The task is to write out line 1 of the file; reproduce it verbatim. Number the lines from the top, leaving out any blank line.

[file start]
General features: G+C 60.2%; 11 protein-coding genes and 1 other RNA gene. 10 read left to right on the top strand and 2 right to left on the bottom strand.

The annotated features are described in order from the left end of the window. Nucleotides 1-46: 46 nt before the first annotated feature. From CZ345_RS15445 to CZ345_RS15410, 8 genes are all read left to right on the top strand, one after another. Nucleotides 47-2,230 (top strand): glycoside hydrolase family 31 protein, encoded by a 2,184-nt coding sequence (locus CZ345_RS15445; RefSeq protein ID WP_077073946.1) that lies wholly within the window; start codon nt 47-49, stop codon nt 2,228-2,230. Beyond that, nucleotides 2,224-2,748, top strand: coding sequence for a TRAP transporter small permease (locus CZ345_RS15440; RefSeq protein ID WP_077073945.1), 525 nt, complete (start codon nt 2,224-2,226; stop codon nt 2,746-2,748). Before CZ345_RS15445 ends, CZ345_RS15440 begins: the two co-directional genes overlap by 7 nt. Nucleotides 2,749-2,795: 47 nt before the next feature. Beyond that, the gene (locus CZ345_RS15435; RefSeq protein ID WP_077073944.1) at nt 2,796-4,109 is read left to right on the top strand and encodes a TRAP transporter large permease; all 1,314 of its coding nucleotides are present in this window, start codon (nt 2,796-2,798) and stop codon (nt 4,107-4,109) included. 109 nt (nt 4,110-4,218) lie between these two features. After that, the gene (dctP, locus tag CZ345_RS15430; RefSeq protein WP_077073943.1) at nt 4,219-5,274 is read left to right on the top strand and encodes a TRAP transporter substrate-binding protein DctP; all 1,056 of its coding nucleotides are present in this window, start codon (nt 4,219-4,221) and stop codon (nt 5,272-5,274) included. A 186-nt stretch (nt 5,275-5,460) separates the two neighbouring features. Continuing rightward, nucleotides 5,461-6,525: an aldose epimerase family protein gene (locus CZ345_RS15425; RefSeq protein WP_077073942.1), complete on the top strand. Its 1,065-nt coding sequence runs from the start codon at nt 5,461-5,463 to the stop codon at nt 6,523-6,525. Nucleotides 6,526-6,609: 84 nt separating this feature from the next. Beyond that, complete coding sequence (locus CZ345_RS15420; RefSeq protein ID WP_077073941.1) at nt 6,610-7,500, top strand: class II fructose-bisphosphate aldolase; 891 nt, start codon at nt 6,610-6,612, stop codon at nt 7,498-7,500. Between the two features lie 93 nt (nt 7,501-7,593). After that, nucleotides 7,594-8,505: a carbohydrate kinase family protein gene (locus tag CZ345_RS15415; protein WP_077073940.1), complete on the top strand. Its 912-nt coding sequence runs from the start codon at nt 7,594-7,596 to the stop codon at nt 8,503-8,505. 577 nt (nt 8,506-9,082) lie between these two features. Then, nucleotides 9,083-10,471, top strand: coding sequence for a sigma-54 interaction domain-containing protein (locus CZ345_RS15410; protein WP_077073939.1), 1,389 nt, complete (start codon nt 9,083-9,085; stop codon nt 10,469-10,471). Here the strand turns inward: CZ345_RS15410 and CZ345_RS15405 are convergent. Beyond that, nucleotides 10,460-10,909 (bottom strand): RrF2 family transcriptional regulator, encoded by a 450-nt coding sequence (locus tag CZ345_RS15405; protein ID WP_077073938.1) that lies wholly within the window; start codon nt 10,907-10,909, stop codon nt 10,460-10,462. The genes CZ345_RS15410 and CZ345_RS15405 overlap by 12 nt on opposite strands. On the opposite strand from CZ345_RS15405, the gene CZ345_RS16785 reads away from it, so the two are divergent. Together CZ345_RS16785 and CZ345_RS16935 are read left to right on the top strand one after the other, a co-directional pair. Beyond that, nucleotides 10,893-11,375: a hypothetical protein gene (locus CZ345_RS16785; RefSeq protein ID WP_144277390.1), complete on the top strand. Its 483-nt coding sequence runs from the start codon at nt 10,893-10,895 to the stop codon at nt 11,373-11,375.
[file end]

General features: G+C 60.2%; 11 protein-coding genes and 1 other RNA gene. 10 read left to right on the top strand and 2 right to left on the bottom strand.